Pwn2Own Toronto 2022

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I had the honor of being a guest at Pwn2Own 2022 hosted by Trend Micro in Toronto.

The event consisted of teams of security researchers or a single researcher demonstrating active exploitation of zero days discovered in consumer devices. Devices that were exploited were printers, routers, mobile phones, and more. Whitepapers containing details of the vulnerability and exploit are published after zero days are reported to vendors and a patch is released.

The schedule for the event can be found here.

Results of the event day 1 can be found here.

Results of the event day 2 can be found here.

One of the more interesting zero day was the exploitation of the Samsung S22. The researcher was able to gain access to the device under 5 minutes with an improper input validation attack. This is evidence that even with all the work that go into development of a piece of software, there will always be bugs.

Another interesting zero day that was exploited was in the TP-Link AX1800 router WAN interface. Attack types were authentication bypass and command injection. The implications of this zero day would mean that should it be leaked, all internet connected routers of this model would be vulnerable and possibly exploited putting a home network at risk. I would expect this exploit would fetch a hefty price on the dark web.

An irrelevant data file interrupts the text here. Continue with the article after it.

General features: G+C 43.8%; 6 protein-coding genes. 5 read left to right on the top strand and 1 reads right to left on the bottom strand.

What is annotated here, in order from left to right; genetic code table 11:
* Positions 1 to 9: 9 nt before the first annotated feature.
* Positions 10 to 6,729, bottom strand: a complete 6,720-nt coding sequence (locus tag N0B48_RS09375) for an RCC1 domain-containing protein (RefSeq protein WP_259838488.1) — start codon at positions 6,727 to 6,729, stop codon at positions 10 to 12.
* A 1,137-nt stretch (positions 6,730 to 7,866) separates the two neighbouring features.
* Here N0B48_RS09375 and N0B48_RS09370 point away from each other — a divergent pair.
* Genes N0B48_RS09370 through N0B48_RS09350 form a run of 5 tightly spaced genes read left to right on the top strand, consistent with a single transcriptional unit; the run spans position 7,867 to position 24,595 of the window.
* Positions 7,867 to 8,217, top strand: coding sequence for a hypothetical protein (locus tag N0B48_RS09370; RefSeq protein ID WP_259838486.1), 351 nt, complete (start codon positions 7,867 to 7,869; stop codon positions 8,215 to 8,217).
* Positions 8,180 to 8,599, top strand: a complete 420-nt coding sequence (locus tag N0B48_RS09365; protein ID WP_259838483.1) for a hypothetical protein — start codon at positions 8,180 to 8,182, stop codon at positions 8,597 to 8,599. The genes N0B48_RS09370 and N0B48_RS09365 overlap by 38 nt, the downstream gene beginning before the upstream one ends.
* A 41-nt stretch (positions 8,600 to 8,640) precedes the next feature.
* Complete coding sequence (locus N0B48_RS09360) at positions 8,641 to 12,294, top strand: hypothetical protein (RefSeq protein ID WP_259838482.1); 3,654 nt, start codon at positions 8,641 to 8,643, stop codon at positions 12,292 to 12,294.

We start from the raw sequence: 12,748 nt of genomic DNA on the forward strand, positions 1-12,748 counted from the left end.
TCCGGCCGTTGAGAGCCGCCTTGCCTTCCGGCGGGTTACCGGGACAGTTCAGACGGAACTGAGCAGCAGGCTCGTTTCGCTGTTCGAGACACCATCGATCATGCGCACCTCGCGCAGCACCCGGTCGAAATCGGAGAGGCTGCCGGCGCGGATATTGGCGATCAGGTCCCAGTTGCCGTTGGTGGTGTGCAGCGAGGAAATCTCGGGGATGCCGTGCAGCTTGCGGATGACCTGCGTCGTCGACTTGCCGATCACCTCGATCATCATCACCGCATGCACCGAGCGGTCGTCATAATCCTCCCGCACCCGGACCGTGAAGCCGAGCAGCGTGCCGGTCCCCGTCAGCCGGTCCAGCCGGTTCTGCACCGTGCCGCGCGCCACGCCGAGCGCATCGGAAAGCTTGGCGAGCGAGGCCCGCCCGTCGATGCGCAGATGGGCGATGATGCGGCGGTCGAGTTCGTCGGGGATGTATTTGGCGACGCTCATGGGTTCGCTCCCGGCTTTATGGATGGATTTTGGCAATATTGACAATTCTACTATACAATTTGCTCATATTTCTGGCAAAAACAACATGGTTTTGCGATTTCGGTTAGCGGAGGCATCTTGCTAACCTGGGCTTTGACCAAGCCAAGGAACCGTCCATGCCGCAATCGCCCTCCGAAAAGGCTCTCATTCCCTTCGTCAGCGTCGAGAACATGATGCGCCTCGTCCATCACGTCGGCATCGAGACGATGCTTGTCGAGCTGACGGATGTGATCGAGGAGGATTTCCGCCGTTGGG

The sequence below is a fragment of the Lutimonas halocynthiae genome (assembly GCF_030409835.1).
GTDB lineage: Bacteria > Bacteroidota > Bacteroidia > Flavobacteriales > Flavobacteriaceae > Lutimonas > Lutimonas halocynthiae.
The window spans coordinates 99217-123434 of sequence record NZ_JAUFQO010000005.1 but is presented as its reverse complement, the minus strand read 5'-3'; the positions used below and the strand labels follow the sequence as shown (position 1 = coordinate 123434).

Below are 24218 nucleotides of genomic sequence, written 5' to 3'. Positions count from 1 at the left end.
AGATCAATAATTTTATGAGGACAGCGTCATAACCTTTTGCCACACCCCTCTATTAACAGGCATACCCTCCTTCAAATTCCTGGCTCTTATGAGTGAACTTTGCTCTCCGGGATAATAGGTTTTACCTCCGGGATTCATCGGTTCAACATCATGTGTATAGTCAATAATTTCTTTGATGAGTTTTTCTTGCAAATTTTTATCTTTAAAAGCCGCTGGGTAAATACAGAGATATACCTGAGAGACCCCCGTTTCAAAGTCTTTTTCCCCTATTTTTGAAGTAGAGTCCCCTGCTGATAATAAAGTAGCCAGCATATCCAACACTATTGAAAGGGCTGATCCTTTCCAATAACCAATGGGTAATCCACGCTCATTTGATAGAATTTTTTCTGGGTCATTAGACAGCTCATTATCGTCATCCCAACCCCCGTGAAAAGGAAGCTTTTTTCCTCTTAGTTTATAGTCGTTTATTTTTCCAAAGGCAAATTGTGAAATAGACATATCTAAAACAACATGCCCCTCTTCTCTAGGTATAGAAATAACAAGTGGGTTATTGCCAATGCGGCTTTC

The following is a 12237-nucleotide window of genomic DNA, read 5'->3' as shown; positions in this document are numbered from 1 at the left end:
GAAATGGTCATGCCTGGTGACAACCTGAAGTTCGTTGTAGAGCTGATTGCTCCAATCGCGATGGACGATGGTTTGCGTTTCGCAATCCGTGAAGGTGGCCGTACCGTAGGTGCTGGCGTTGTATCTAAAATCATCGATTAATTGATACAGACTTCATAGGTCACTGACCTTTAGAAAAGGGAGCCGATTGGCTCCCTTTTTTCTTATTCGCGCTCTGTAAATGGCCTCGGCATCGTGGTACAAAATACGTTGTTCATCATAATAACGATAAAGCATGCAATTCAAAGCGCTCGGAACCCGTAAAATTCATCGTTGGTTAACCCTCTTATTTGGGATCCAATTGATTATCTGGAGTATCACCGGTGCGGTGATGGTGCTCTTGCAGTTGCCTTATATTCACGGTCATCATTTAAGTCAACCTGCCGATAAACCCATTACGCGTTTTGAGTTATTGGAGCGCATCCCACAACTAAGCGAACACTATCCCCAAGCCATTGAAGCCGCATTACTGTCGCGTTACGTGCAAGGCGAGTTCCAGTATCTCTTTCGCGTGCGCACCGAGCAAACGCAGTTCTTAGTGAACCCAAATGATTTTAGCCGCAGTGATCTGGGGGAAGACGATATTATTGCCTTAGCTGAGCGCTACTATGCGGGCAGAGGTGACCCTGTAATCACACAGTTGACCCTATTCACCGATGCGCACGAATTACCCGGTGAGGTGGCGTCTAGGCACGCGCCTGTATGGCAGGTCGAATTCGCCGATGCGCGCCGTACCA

Another research team attempted to compromise a SOHO mashup. That is, a router connected to a printer. Their attack path would be to compromise the router WAN first then compromise the printer. Unfortunately, they failed and the exploit did not work.

The role that Trend Micro plays in this event is interesting as well. They provide the opportunity for security researchers to be compensated for their work. That compensation also acts as motivation. But aside from monetary gain, Trend Micro is now in a unique position. By acting as a ‘disclosure intermediary’ between researcher and vendor, they develop ‘digital vaccines’, as they refer to it as, to act as a band-aids for the zero day while the vendor develops and publishes a patch. This provides value not only to Trend Micro as a business but to the wider security community. They exercise responsible disclosure and help organisations defend against zero days.

Key take away from this event:

Zero days always exists

Beesham Sarendranauth

Author: Beesham Sarendranauth